"…I was supremely happy, for I had seen. Nothing could ever be the same. I have drunk at the clear and pure waters and my thirst was appeased. …I have seen the Light. I have touched compassion which heals all sorrow and suffering; it is not for myself, but for the world. …Love in all its glory has intoxicated my heart; my heart can never be closed. I have drunk at the fountain of Joy and eternal Beauty. I am God-intoxicated."
Similar incidents continued with short intermissions until October, and later eventually resumed regularly, always involving varying degrees of physical pain to mark the start of the "process," accompanied by what is variably described as "presence," "benediction," "immensity," and "sacredness," which was often reportedly "felt" by others present.
Several explanations have been proposed for the events of 1922, and "the process" in general. Leadbeater and other theosophists, although they expected the "vehicle" to have certain paranormal experiences, were basically mystified at the developments, and at a loss to explain the whole thing. The "process," and the inability of Leadbeater to explain it satisfactorily, if at all, had other consequences. Subsequently, Krishnamurti felt more in control of his own destiny, more a subject than an object of the Theosophists' creation, even a 'teacher' in his own right, although not the 'teacher' that Theosophy took him to be.
Finally, the unexpected death of his brother Nitya on November 11, 1925 at age 27, from tuberculosis, after a long history with the disease, fundamentally shook Krishnamurti's belief and faith in Theosophy and the leaders of the Theosophical Society. They had assured him that Nitya was an essential part of his own "mission," and so would not die. When he did, it "broke him down completely" and he struggled for days to overcome his sorrow, eventually finding new strength through an "inner revolution". His brother's death shattered any remaining illusions, and things would never be the same again.
"…An old dream is dead and a new one is being born, as a flower that pushes through the solid earth. A new vision is coming into being and a greater consciousness is being unfolded. …A new strength, born of suffering, is pulsating in the veins and a new sympathy and understanding is being born of past suffering-a greater desire to see others suffer less, and, if they must suffer, to see that they bear it nobly and come out of it without too many scars. I have wept, but I do not want others to weep; but if they do, I know what it means."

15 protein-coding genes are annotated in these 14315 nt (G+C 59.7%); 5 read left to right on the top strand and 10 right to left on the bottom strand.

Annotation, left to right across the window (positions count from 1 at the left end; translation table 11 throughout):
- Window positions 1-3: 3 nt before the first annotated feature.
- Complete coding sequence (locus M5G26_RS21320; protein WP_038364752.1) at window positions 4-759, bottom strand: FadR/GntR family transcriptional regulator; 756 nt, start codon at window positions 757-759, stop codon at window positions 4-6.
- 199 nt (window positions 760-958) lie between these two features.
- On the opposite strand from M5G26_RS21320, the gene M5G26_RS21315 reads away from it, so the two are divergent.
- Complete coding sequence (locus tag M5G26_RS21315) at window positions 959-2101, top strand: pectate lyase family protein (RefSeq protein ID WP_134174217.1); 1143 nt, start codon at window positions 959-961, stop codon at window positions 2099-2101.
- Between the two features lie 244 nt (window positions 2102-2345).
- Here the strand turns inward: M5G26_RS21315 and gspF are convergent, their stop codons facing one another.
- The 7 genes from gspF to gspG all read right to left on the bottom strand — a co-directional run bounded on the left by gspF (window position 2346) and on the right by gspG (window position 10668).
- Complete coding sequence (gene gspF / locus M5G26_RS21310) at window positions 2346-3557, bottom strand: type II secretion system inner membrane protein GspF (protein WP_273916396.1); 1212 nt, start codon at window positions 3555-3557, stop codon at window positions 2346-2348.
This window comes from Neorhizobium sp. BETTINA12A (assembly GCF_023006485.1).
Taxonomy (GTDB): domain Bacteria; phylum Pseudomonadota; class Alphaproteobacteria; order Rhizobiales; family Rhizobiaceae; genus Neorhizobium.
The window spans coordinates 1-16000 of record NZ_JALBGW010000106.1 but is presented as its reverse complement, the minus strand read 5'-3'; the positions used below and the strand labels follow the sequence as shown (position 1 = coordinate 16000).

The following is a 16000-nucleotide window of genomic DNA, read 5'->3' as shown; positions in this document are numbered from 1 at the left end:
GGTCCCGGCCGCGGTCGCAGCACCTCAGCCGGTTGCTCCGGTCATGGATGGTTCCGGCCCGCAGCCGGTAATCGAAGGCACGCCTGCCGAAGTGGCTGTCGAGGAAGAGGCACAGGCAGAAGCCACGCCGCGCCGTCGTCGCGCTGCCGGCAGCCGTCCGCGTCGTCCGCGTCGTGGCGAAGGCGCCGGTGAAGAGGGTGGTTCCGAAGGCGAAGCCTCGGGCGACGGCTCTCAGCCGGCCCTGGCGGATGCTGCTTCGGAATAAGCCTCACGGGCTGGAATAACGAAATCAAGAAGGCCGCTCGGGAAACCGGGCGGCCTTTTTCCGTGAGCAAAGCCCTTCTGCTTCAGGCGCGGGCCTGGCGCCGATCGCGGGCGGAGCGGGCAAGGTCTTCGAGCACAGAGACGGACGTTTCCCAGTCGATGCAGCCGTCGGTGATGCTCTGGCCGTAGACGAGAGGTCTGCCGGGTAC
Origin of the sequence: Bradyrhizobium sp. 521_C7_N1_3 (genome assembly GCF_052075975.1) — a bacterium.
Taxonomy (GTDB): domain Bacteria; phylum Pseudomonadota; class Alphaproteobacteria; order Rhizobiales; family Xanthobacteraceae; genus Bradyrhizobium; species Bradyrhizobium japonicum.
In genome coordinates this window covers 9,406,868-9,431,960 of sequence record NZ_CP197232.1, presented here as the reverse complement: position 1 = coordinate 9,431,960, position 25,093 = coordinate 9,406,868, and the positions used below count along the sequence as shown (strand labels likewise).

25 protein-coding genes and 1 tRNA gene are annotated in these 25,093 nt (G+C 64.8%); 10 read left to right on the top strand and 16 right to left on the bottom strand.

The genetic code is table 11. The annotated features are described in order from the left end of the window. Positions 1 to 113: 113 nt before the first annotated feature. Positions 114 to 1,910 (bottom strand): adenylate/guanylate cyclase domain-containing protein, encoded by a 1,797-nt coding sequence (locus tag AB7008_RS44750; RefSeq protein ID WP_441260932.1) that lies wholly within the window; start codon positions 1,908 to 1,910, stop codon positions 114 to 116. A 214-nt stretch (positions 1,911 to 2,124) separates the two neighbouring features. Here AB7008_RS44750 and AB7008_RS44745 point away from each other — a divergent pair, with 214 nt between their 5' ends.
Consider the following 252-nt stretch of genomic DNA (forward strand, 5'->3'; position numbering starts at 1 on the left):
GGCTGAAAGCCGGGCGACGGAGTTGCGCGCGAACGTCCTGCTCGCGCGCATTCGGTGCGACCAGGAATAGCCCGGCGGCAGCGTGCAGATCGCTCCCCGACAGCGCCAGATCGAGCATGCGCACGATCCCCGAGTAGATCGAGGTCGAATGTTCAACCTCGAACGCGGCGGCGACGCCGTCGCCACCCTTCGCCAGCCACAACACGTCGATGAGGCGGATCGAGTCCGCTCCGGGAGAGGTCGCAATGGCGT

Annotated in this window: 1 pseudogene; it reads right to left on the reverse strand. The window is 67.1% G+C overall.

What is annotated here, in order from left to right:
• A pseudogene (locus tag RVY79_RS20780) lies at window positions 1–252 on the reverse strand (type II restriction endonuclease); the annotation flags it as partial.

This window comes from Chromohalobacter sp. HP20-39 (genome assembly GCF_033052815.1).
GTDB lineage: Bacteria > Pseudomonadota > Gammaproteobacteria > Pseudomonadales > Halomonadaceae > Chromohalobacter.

Krishnamurti's new vision and consciousness continued to develop and reached a climax in 1929, when he rebuffed attempts by Leadbeater and Besant to continue with The Order of the Star. Krishnamurti dissolved the Order at the annual Star Camp at Ommen, the Netherlands, on August 3, 1929 where, in front of Annie Besant and several thousand members, he gave a speech saying among other things that he considered "truth" to be "pathless," "limitless" and thus could not be organized: "nor should any organization be formed to lead or coerce people along a particular path.". Nor did he "want any followers," because they would follow him, not truth. Rather, all people should be free: "I am concerning myself with only one essential thing: to set man free. I desire to free him from all cages, from all fears, and not to found religions, new sects, nor to establish new theories and new philosophies."
Following the dissolution, Leadbeater and other Theosophists turned against Krishnamurti and publicly wondered whether "the Coming had gone wrong." Krishnamurti had denounced all organized belief, the notion of "gurus," and the whole teacher-follower relationship, vowing instead to work in setting man absolutely, totally free. From that time, he began to disassociate himself from the Society and its teachings/practices, despite being on cordial terms with some members and ex-members throughout his life. As his biographer Lutyens notes, he was never to deny being the World Teacher, telling Lady Emily "You know mum I have never denied it [being the World Teacher], I have only said it does not matter who or what I am but that they should examine what I say, which does not mean that I have denied being the W.T." When a reporter asked him if he was the Christ, he answered "Yes, in the pure sense but not in the traditional accepted sense of the word." Krishnamurti would only refer to his teachings as "the" teachings and not as "my" teachings. His concern was always about "the" teachings: the teacher had no importance, and spiritual authority was denounced.